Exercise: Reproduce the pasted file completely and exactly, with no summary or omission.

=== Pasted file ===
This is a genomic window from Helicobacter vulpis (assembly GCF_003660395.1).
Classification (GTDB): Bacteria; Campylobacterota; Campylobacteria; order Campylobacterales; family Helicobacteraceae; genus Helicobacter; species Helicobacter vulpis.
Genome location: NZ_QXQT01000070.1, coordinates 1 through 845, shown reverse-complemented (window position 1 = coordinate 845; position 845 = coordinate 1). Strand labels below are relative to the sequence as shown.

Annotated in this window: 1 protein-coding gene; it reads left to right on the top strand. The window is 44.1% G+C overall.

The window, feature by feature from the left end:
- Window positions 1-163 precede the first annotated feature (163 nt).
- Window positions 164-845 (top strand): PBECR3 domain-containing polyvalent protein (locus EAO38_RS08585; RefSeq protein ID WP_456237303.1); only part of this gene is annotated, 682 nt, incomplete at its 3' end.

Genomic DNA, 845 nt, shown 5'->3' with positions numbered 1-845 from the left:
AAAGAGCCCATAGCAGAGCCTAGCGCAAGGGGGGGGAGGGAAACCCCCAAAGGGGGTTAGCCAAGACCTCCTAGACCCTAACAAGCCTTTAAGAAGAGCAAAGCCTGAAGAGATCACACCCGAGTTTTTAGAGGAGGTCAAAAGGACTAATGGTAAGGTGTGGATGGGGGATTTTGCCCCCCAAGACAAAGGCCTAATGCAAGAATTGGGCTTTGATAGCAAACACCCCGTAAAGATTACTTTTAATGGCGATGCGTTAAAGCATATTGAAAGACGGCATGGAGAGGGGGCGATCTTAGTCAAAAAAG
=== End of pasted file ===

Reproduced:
This is a genomic window from Helicobacter vulpis (assembly GCF_003660395.1).
Classification (GTDB): Bacteria; Campylobacterota; Campylobacteria; order Campylobacterales; family Helicobacteraceae; genus Helicobacter; species Helicobacter vulpis.
Genome location: NZ_QXQT01000070.1, coordinates 1 through 845, shown reverse-complemented (window position 1 = coordinate 845; position 845 = coordinate 1). Strand labels below are relative to the sequence as shown.

Annotated in this window: 1 protein-coding gene; it reads left to right on the top strand. The window is 44.1% G+C overall.

The window, feature by feature from the left end:
- Window positions 1-163 precede the first annotated feature (163 nt).
- Window positions 164-845 (top strand): PBECR3 domain-containing polyvalent protein (locus EAO38_RS08585; RefSeq protein ID WP_456237303.1); only part of this gene is annotated, 682 nt, incomplete at its 3' end.

Genomic DNA, 845 nt, shown 5'->3' with positions numbered 1-845 from the left:
AAAGAGCCCATAGCAGAGCCTAGCGCAAGGGGGGGGAGGGAAACCCCCAAAGGGGGTTAGCCAAGACCTCCTAGACCCTAACAAGCCTTTAAGAAGAGCAAAGCCTGAAGAGATCACACCCGAGTTTTTAGAGGAGGTCAAAAGGACTAATGGTAAGGTGTGGATGGGGGATTTTGCCCCCCAAGACAAAGGCCTAATGCAAGAATTGGGCTTTGATAGCAAACACCCCGTAAAGATTACTTTTAATGGCGATGCGTTAAAGCATATTGAAAGACGGCATGGAGAGGGGGCGATCTTAGTCAAAAAAG